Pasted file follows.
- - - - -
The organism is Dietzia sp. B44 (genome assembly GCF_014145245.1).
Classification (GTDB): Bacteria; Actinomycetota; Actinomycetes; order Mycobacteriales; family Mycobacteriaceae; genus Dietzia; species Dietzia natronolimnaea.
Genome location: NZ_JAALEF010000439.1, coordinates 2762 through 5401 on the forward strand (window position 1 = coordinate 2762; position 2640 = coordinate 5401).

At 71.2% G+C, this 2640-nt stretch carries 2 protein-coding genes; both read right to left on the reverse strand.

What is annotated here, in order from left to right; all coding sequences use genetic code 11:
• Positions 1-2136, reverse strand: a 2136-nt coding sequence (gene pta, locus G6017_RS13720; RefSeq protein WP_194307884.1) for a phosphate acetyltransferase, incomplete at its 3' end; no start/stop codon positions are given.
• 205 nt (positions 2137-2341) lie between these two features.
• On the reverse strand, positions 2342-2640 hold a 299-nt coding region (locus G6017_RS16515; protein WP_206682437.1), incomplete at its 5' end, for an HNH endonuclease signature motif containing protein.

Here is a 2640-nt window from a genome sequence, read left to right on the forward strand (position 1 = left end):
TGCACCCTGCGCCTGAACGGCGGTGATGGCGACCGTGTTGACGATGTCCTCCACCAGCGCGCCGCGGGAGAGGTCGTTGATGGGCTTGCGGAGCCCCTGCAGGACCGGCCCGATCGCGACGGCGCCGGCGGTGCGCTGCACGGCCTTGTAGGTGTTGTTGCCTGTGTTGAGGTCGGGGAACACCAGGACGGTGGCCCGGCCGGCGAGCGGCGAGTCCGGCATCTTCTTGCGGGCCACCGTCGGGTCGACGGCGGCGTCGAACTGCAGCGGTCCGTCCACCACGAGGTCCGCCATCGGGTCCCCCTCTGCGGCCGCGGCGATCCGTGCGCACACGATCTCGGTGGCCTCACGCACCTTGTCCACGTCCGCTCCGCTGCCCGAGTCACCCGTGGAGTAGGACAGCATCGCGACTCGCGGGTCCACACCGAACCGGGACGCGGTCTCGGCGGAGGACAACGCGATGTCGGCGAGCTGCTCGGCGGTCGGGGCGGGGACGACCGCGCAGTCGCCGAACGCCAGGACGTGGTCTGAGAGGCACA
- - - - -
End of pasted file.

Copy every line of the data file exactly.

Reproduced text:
The organism is Dietzia sp. B44 (genome assembly GCF_014145245.1).
Classification (GTDB): Bacteria; Actinomycetota; Actinomycetes; order Mycobacteriales; family Mycobacteriaceae; genus Dietzia; species Dietzia natronolimnaea.
Genome location: NZ_JAALEF010000439.1, coordinates 2762 through 5401 on the forward strand (window position 1 = coordinate 2762; position 2640 = coordinate 5401).

At 71.2% G+C, this 2640-nt stretch carries 2 protein-coding genes; both read right to left on the reverse strand.

What is annotated here, in order from left to right; all coding sequences use genetic code 11:
• Positions 1-2136, reverse strand: a 2136-nt coding sequence (gene pta, locus G6017_RS13720; RefSeq protein WP_194307884.1) for a phosphate acetyltransferase, incomplete at its 3' end; no start/stop codon positions are given.
• 205 nt (positions 2137-2341) lie between these two features.
• On the reverse strand, positions 2342-2640 hold a 299-nt coding region (locus G6017_RS16515; protein WP_206682437.1), incomplete at its 5' end, for an HNH endonuclease signature motif containing protein.

Here is a 2640-nt window from a genome sequence, read left to right on the forward strand (position 1 = left end):
TGCACCCTGCGCCTGAACGGCGGTGATGGCGACCGTGTTGACGATGTCCTCCACCAGCGCGCCGCGGGAGAGGTCGTTGATGGGCTTGCGGAGCCCCTGCAGGACCGGCCCGATCGCGACGGCGCCGGCGGTGCGCTGCACGGCCTTGTAGGTGTTGTTGCCTGTGTTGAGGTCGGGGAACACCAGGACGGTGGCCCGGCCGGCGAGCGGCGAGTCCGGCATCTTCTTGCGGGCCACCGTCGGGTCGACGGCGGCGTCGAACTGCAGCGGTCCGTCCACCACGAGGTCCGCCATCGGGTCCCCCTCTGCGGCCGCGGCGATCCGTGCGCACACGATCTCGGTGGCCTCACGCACCTTGTCCACGTCCGCTCCGCTGCCCGAGTCACCCGTGGAGTAGGACAGCATCGCGACTCGCGGGTCCACACCGAACCGGGACGCGGTCTCGGCGGAGGACAACGCGATGTCGGCGAGCTGCTCGGCGGTCGGGGCGGGGACGACCGCGCAGTCGCCGAACGCCAGGACGTGGTCTGAGAGGCACA